The Samoyed Dog – An Owner’s Perspective

The Samoyed is a beautiful, rare dog. If you choose to purchase or adopt a Samoyed, you’ll be stopped constantly-everyone wants to tell you, “What a gorgeous dog!” and ask “What kind of dog is that?” And your handsome, friendly Samoyed will bask in the attention.

When I adopted my Samoyed nearly three years ago, I knew all of the facts it was a medium-sized, solidly built Russian breed, with abundant white fur and intelligent, almond-shaped eyes. Breeder prices were astronomical-a thousand, twelve hundred, fifteen hundred for a pedigreed pup. But I had no plans to create a show dog or breed it-so I searched for Samoyed rescue organizations. And many popped up. This breed has a plethora of admirers.

My Samoyed was found wandering in a rural part of Ohio. After the Humane Society picked him up, the Buckeye Samoyed Rescue whisked him off into their care. Luckily, the day I called inquiring about a Samoyed was the day my dog was brought in.

I had decided on a Samoyed for many reasons-their sheer beauty, the reports of their loyalty to their owner, the unique trait of being easy on people with dog allergies, and their medium size. Samoyeds are also generally healthy, with the most common defect being hip dysplasia-which is a disordered medium and large dogs are all susceptible to.

When I met my dog for the first time, I knew within thirty seconds he was the right one for me. He shyly hopped out of the rescuer’s SUV, sniffed my shoes, and leaned against my legs in contentment.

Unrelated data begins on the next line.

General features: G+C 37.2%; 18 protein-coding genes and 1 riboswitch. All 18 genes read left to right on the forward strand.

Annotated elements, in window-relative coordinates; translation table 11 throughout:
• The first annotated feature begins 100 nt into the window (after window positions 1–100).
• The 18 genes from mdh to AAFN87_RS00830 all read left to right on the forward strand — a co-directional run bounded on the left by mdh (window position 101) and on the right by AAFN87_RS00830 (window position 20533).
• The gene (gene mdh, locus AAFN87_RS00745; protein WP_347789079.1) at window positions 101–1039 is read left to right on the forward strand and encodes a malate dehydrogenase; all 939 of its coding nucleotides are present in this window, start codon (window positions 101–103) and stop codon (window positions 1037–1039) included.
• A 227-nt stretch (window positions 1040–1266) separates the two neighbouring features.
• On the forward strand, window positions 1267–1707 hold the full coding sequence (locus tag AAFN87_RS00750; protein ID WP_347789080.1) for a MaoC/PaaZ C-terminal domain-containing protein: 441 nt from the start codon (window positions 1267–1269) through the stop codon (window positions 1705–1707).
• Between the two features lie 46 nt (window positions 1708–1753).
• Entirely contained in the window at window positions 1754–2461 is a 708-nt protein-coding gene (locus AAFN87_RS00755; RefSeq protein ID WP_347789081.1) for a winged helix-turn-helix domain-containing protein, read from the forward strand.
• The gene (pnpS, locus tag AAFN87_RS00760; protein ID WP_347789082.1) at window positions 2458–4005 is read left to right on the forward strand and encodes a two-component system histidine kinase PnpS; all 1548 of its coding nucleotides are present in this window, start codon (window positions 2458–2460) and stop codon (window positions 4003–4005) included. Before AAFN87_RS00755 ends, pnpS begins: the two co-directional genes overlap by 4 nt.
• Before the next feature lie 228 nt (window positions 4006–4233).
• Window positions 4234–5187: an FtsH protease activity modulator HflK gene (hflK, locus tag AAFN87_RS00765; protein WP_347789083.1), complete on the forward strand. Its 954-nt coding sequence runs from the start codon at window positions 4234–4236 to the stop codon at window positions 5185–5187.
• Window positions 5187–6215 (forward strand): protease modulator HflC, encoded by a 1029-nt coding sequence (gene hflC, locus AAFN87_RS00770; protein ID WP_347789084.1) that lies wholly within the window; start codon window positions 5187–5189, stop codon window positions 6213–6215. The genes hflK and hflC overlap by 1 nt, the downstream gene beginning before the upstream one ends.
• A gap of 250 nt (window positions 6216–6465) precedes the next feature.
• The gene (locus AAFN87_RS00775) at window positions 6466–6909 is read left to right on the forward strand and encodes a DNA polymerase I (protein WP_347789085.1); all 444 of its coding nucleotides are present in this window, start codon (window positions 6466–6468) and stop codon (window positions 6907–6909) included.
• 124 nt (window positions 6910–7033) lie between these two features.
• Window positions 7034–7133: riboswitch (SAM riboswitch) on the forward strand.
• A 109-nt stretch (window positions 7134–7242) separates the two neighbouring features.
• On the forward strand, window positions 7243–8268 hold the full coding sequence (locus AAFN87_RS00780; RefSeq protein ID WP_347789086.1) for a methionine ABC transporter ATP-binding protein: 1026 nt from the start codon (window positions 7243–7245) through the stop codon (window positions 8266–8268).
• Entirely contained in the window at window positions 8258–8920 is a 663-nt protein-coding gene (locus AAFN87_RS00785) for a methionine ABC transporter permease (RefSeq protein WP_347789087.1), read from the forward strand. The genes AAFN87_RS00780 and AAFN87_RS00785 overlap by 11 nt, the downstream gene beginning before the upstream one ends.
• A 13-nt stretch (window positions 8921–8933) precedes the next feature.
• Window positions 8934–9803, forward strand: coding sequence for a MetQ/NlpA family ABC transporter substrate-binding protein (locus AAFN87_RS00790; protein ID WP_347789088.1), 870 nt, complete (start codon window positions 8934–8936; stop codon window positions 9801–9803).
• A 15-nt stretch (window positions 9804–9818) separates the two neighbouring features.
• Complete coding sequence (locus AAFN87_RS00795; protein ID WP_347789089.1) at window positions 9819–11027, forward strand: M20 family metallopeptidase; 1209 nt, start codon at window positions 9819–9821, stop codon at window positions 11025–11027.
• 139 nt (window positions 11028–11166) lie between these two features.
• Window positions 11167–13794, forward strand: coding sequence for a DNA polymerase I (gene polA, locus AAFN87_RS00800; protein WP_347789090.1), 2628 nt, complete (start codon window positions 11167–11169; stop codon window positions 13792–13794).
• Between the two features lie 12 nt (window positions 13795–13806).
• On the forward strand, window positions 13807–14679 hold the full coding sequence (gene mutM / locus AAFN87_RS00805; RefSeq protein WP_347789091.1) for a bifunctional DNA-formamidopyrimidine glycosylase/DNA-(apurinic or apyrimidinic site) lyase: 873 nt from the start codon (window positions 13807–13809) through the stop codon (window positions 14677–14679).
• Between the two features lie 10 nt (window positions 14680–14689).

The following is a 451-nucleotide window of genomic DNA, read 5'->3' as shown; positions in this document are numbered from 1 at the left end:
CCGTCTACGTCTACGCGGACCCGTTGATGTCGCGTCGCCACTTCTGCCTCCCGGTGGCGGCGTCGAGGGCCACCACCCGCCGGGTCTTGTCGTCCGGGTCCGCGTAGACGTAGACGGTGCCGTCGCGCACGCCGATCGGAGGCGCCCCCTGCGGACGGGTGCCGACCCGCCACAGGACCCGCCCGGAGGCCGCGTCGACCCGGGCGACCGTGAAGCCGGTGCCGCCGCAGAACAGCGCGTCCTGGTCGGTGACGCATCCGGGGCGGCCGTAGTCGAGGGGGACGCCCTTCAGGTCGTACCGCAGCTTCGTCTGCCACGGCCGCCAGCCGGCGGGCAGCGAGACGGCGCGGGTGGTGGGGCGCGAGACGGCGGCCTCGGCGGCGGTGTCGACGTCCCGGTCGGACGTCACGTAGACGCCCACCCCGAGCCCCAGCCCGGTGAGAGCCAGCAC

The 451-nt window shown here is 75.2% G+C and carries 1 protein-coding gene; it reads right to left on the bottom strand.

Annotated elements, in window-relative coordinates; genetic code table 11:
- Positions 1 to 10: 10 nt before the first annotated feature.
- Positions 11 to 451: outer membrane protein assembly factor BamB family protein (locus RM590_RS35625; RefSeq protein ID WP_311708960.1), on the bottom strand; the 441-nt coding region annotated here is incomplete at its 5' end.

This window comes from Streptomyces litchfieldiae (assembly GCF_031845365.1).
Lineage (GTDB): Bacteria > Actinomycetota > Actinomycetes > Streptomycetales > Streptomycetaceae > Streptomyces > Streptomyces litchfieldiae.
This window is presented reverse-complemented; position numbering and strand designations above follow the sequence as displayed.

Two weeks later, I picked him up from the rescuer, armed with grooming brushes, toys, treats, and the Best Bark Collar for Small Dogs, and lots of dog food!

I had decided to name him Marty, and he was very shy for the first two weeks. He sniffed around my apartment incessantly, watched me warily, and needed to be coaxed up and down stairs-he would peer at them as if he was unsure how to use them. But within two days, he knew his new name, knew where to go potty, and knew the other members of my family, even though I lived alone. Diarrhea he suffered from cleared up with good dog food, and a case of tapeworms was easily treated.

He was nine months old, still a gangly puppy. He weighed a little over forty pounds and barked for the first time two weeks after he came home with me. He was an extremely watchful dog-a definite Samoyed trait-and I found that he perked up at the sound of a whistle, and jerked away if I raised my hand quickly. I wondered who had owned him, and what his previous life had been like.

Over a month or two, we got to know each other, me reading my piles of books on Samoyeds, and he watching me closely. I talked to him a lot, pointing at things and naming them, and he learned many words quickly-ball, treat, walk, car, my family’s names, and a few commands. In his first hesitant months with me, he was eager to please and clingy. But as we passed from learning about each other into daily life, the war of personality and the endearment of love became a highly amusing, richly rewarding, sometimes frustrating, and often times ridiculous interplay between human and dog.